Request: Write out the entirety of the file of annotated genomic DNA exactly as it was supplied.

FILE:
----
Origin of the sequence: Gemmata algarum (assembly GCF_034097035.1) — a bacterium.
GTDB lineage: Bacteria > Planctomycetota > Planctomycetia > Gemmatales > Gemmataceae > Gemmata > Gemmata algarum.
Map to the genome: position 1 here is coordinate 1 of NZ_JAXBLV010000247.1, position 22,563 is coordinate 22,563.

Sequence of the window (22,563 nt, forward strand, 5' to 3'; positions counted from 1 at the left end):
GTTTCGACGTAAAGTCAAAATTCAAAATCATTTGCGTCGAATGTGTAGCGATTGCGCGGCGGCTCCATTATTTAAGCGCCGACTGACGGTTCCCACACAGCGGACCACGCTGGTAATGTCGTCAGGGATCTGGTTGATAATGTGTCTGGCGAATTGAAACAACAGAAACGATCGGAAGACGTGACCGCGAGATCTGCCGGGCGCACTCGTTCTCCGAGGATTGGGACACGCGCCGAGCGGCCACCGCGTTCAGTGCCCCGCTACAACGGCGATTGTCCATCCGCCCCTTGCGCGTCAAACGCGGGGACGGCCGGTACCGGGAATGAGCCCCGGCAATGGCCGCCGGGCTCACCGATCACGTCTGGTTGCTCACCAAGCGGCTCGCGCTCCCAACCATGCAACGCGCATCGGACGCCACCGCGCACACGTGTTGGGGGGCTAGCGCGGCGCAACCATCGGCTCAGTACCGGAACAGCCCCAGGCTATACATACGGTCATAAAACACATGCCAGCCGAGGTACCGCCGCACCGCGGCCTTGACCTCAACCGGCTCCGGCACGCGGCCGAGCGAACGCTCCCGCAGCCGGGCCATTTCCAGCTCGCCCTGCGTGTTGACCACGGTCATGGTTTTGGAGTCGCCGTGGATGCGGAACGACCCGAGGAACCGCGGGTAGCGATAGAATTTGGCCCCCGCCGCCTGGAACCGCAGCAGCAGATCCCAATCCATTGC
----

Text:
Origin of the sequence: Gemmata algarum (assembly GCF_034097035.1) — a bacterium.
GTDB lineage: Bacteria > Planctomycetota > Planctomycetia > Gemmatales > Gemmataceae > Gemmata > Gemmata algarum.
Map to the genome: position 1 here is coordinate 1 of NZ_JAXBLV010000247.1, position 22,563 is coordinate 22,563.

Sequence of the window (22,563 nt, forward strand, 5' to 3'; positions counted from 1 at the left end):
GTTTCGACGTAAAGTCAAAATTCAAAATCATTTGCGTCGAATGTGTAGCGATTGCGCGGCGGCTCCATTATTTAAGCGCCGACTGACGGTTCCCACACAGCGGACCACGCTGGTAATGTCGTCAGGGATCTGGTTGATAATGTGTCTGGCGAATTGAAACAACAGAAACGATCGGAAGACGTGACCGCGAGATCTGCCGGGCGCACTCGTTCTCCGAGGATTGGGACACGCGCCGAGCGGCCACCGCGTTCAGTGCCCCGCTACAACGGCGATTGTCCATCCGCCCCTTGCGCGTCAAACGCGGGGACGGCCGGTACCGGGAATGAGCCCCGGCAATGGCCGCCGGGCTCACCGATCACGTCTGGTTGCTCACCAAGCGGCTCGCGCTCCCAACCATGCAACGCGCATCGGACGCCACCGCGCACACGTGTTGGGGGGCTAGCGCGGCGCAACCATCGGCTCAGTACCGGAACAGCCCCAGGCTATACATACGGTCATAAAACACATGCCAGCCGAGGTACCGCCGCACCGCGGCCTTGACCTCAACCGGCTCCGGCACGCGGCCGAGCGAACGCTCCCGCAGCCGGGCCATTTCCAGCTCGCCCTGCGTGTTGACCACGGTCATGGTTTTGGAGTCGCCGTGGATGCGGAACGACCCGAGGAACCGCGGGTAGCGATAGAATTTGGCCCCCGCCGCCTGGAACCGCAGCAGCAGATCCCAATCCATTGC